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Periosteal Flaps Enhance Prefabricated Engineered Bone Reparative Potential.

Authors
  • Abu-Shahba, A G1, 2
  • Wilkman, T3
  • Kornilov, R1
  • Adam, M4
  • Salla, K M4
  • Lindén, J5, 6
  • Lappalainen, A K4
  • Björkstrand, R7
  • Seppänen-Kaijansinkko, R1, 3
  • Mannerström, B1
  • 1 Department of Oral and Maxillofacial Diseases, University of Helsinki and Helsinki University Hospital, Helsinki, Finland. , (Finland)
  • 2 Department of Oral and Maxillofacial Surgery, Faculty of Dentistry, Tanta University, Tanta, Egypt. , (Egypt)
  • 3 Department of Oral and Maxillofacial Surgery, Helsinki University Hospital, Helsinki, Finland. , (Finland)
  • 4 Department of Equine and Small Animal Medicine, Faculty of Veterinary Medicine, University of Helsinki, Helsinki, Finland. , (Finland)
  • 5 Department of Veterinary Biosciences, Faculty of Veterinary Medicine, University of Helsinki, Helsinki, Finland. , (Finland)
  • 6 Finnish Centre for Laboratory Animal Pathology (FCLAP), HiLIFE, University of Helsinki, Helsinki, Finland. , (Finland)
  • 7 Department of Mechanical Engineering, Aalto University, Espoo, Finland. , (Finland)
Type
Published Article
Journal
Journal of dental research
Publication Date
Sep 11, 2021
Identifiers
DOI: 10.1177/00220345211037247
PMID: 34514892
Source
Medline
Keywords
Language
English
License
Unknown

Abstract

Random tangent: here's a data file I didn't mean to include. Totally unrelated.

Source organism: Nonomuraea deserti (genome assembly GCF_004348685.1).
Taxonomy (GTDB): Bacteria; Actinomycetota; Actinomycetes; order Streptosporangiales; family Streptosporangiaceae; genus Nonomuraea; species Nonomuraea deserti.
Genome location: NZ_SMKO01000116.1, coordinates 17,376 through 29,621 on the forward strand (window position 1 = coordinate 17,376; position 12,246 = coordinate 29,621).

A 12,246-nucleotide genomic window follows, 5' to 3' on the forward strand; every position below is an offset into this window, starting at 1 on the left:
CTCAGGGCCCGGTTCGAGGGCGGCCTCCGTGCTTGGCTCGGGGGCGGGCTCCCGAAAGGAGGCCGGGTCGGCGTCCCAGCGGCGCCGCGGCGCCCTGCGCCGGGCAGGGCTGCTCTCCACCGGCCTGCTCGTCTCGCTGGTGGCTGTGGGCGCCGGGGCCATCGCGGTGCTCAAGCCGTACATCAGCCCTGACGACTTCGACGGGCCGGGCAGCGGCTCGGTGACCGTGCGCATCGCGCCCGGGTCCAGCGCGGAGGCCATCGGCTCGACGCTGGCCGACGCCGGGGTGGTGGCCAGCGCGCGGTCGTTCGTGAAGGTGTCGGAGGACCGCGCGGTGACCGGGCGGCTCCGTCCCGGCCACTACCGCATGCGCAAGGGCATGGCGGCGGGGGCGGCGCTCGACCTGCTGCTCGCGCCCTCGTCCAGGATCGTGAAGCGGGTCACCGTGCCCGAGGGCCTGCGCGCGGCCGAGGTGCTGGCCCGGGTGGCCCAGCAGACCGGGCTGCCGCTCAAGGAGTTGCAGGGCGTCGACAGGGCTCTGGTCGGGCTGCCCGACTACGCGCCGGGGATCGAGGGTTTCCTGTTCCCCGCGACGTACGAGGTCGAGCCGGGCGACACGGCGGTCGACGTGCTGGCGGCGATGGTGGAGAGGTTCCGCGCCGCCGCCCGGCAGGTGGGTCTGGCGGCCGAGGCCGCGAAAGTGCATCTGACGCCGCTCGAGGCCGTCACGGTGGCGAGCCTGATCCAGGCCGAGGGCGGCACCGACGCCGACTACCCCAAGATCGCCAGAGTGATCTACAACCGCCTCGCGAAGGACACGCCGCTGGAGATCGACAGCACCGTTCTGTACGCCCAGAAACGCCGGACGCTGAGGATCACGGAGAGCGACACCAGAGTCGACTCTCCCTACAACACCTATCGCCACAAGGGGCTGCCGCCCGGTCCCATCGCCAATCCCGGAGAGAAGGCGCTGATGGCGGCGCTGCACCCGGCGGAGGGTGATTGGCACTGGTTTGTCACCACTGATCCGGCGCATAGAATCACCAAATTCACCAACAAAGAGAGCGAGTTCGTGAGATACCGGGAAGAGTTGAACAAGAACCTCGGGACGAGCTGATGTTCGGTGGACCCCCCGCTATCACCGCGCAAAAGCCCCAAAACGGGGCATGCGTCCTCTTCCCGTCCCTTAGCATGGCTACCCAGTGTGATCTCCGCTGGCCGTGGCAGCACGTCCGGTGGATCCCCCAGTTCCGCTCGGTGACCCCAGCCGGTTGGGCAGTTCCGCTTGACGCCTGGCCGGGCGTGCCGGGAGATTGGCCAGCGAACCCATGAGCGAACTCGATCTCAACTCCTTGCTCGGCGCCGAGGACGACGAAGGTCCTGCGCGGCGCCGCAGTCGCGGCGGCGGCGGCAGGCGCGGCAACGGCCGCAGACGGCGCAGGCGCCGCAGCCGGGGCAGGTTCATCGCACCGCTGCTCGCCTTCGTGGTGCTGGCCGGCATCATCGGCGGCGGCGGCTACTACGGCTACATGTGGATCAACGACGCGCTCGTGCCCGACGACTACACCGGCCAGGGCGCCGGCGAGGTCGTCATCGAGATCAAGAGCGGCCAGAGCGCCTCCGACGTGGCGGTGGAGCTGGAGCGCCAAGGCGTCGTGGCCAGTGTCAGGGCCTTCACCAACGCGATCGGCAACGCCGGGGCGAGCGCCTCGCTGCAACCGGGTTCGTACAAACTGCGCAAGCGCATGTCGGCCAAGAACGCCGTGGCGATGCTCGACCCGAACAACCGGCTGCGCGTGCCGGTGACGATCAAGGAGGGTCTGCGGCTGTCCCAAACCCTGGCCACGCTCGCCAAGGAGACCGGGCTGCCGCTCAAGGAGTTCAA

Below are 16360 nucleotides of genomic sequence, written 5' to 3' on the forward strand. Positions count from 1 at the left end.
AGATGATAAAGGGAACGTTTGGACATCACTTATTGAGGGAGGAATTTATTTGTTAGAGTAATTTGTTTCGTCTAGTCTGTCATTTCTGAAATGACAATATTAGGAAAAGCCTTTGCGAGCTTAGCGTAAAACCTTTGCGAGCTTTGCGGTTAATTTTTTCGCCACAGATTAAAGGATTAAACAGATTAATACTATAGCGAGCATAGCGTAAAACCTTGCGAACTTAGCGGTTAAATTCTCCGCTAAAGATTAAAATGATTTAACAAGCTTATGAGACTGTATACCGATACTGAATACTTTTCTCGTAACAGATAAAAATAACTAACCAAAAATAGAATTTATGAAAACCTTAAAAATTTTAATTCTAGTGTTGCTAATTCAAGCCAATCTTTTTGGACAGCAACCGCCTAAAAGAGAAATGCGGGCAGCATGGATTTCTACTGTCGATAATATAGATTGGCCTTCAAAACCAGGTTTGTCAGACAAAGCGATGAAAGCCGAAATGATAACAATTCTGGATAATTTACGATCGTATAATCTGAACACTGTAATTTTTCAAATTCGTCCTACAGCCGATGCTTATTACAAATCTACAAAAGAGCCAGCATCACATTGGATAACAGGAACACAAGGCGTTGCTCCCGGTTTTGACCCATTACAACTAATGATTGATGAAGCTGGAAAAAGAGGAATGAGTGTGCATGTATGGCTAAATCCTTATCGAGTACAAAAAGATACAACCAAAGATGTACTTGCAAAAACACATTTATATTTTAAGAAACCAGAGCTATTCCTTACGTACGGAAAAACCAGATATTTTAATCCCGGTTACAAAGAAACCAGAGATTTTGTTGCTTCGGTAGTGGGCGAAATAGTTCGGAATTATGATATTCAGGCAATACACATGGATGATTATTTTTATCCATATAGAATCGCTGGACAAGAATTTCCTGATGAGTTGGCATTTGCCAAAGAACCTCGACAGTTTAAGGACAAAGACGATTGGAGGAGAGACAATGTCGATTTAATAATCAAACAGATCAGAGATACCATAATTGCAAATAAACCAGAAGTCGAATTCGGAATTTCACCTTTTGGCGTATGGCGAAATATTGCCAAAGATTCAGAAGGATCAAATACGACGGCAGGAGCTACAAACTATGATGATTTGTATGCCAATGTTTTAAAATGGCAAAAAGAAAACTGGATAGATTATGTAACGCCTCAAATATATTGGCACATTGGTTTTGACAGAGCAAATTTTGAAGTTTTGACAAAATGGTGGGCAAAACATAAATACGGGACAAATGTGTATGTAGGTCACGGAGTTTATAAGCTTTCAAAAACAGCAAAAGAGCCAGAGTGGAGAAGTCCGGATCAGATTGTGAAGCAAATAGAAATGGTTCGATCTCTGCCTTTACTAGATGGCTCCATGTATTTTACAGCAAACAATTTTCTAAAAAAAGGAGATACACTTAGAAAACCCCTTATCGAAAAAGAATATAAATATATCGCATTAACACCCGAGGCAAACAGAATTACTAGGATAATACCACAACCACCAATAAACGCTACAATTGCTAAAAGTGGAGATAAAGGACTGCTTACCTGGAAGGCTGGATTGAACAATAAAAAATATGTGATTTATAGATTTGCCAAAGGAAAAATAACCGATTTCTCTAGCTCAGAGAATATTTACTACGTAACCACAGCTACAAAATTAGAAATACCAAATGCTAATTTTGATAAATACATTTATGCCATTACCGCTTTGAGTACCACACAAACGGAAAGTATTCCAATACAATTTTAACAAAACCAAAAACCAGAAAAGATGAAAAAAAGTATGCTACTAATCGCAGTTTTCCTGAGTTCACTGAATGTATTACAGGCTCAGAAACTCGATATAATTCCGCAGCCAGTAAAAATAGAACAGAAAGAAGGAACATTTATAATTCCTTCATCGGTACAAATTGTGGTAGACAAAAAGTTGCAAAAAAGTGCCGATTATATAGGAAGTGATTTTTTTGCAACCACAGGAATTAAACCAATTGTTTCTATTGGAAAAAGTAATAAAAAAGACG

The clinical translation of bone tissue engineering for reconstructing large bone defects has not advanced without hurdles. The in vivo bioreactor (IVB) concept may therefore bridge between bone tissue engineering and reconstructive surgery by employing the patient body for prefabricating new prevascularized tissues. Ideally, IVB should minimize the need for exogenous growth factors/cells. Periosteal tissues are promising for IVB approaches to prefabricate tissue-engineered bone (TEB) flaps. However, the significance of preserving the periosteal vascular supply has not been adequately investigated. This study assessed muscle IVB with and without periosteal/pericranial grafts and flaps for prefabricating TEB flaps to reconstruct mandibular defects in sheep. The sheep (n = 14) were allocated into 4 groups: muscle IVB (M group; nM = 3), muscle + periosteal graft (MP group; nMP = 4), muscle + periosteal flap (MVP group; nMVP = 4), and control group (nControl = 3). In the first surgery, alloplastic bone blocks were implanted in the brachiocephalic muscle (M) with a periosteal graft (MP) or with a vascularized periosteal flap (MVP). After 9 wk, the prefabricated TEB flaps were transplanted to reconstruct a mandibular angle defect. In the control group, the defects were reconstructed by non-prevascularized bone blocks. Computed tomography (CT) scans were performed after 13 wk and after 23 wk at termination, followed by micro-CT (µCT) and histological analyses. Both CT and µCT analysis revealed enhanced new bone formation and decreased residual biomaterial volume in the MVP group compared with control and MP groups, while the M group showed less new bone formation and more residual biomaterial. The histological analysis showed that most of the newly formed bone emerged from defect edges, but larger areas of new bone islands were found in MP and MVP groups. The MVP group showed enhanced vascularization and higher biomaterial remodeling rates. The periosteal flaps boosted the reconstructive potential of the prefabricated TEB flaps. The regenerative potential of the periosteum was manifested after the transplantation into the mechanically stimulated bony defect microenvironment.

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